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1

I have a system configured to do the same and it looks like this: SUBSYSTEM=="input", ACTION=="remove", RUN+="/usr/local/sbin/yubikey_gone" Then the script /usr/local/sbin/yubikey_gone contains: #!/bin/sh if [ "x$ID_MODEL" != "xYubico_Yubikey_II" ]; then exit 0 fi exec su vandry -c "DISPLAY=:0.0 gnome-screensaver-command --lock" This invokes the ...


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If you must have it automatically detect the display when it is plugged in, it seems that the cleanest solution is to add a UDEV rule to run a script containing your xrandr commands. Here is an example from one user's solution1: Monitor (output) UDEV events with udevadm This step will be most important for each user. Run udevadm monitor --environment ...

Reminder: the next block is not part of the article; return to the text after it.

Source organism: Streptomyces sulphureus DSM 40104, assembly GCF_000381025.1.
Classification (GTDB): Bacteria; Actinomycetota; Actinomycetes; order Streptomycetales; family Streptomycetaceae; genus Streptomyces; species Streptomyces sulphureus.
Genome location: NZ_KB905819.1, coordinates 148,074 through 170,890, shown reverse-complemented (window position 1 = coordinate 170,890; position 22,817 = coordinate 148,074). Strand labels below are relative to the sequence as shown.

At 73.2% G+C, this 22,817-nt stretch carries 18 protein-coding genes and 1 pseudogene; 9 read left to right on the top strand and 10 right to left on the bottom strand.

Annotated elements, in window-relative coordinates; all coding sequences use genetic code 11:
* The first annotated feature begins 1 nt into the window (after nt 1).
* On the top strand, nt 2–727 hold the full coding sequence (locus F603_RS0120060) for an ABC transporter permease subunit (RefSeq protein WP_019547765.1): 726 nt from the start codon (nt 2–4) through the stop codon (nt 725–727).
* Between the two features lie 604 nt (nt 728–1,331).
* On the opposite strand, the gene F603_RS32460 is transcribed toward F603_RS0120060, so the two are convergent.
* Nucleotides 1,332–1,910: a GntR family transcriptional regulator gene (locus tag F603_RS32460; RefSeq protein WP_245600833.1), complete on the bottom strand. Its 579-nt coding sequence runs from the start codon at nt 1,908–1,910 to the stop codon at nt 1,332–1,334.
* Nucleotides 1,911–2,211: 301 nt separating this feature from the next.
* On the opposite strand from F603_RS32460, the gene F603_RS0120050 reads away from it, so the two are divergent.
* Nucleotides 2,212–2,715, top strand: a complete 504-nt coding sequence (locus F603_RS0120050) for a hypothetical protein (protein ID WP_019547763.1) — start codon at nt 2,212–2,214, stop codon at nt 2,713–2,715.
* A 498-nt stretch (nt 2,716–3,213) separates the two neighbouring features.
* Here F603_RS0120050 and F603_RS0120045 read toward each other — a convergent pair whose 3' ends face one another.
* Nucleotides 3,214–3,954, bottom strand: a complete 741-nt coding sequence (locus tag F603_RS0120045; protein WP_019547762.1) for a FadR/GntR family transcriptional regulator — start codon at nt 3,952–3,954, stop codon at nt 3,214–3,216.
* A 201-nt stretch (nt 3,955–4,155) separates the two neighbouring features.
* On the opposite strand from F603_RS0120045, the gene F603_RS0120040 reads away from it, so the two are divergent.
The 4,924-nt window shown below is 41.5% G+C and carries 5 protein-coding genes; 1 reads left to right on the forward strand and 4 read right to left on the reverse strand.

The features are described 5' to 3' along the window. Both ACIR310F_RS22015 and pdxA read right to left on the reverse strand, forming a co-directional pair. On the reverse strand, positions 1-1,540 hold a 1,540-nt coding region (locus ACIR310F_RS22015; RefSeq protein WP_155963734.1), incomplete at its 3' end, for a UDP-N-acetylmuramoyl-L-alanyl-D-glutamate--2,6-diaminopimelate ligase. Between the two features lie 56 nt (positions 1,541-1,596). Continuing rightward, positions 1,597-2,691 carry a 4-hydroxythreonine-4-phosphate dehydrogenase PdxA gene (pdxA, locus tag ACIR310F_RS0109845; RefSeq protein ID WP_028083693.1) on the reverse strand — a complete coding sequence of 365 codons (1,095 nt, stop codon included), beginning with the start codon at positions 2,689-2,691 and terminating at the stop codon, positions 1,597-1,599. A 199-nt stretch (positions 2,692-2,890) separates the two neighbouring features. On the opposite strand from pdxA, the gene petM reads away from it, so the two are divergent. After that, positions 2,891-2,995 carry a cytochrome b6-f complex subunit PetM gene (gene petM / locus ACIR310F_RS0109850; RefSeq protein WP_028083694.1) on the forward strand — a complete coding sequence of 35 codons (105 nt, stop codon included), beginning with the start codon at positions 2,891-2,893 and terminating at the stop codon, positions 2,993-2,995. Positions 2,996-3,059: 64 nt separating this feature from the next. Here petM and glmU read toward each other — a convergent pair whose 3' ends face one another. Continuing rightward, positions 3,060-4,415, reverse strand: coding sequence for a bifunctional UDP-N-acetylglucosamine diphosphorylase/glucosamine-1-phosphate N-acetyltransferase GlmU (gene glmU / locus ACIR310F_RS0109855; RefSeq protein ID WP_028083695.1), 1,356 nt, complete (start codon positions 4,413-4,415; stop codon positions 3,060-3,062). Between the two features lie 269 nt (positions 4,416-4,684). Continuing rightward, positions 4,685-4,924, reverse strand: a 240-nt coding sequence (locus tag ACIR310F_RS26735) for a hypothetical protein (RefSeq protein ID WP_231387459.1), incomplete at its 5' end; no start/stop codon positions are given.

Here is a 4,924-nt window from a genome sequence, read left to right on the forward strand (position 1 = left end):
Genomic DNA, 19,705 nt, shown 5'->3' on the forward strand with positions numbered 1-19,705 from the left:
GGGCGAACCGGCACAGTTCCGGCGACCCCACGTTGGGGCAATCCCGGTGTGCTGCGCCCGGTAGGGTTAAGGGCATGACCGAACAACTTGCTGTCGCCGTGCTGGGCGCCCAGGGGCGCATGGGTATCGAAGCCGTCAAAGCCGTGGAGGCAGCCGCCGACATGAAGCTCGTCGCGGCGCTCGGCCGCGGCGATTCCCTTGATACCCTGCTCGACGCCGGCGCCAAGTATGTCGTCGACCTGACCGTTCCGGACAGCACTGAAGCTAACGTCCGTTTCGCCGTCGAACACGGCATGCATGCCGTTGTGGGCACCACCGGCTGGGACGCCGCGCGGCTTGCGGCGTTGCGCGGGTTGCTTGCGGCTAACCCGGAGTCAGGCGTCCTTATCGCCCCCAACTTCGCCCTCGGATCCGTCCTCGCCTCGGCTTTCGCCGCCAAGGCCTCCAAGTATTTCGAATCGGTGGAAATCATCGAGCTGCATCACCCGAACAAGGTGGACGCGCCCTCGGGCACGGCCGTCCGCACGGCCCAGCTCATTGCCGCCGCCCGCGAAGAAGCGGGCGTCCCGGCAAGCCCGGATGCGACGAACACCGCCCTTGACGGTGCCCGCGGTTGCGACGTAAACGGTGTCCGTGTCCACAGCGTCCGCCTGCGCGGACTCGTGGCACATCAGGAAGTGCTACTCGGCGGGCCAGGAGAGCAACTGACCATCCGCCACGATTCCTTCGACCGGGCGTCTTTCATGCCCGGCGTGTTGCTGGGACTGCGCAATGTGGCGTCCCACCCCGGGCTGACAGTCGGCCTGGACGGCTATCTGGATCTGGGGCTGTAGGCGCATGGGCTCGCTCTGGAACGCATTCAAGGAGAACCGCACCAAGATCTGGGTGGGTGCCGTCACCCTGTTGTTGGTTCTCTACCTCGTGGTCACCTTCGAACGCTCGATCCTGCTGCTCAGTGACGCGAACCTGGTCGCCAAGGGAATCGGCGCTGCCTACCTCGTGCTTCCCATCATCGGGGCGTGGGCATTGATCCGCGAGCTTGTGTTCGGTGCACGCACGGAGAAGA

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udev? The best alternative is not to use it. And by learning how to not use it Linux and the *NIX world will begin to make more logical sense. The best long-term alternative is to use static devices (see note). If you've got the driver, the Linux kernel manages hot-plugging. I prefer not having udevd running, ever. dbus is another matter. It does slow ...


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Unless you can't (or don't want to) use persistent device naming (mentioned by @jasonwryan in his comment), you can: try swapping the installed drives until you achieve the desired outcome. This however, will be tedious and error prone, plus it is likely to break the other installed OSes. tell your bootloader to pass root=/dev/sdc1 to the kernel when ...


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So, assuming your device sits are /dev/sdc try an ls -la /sys/dev/block/* | grep sdc That should be a good start. However, I will say that Bus 001 Device 011: ID 058f:6387 Alcor Micro Corp. Flash Drive looks rather suspicious :) Also, remember that sdX will get generated on the fly due to udev. So you might be hard pressed to make a constant script. ...



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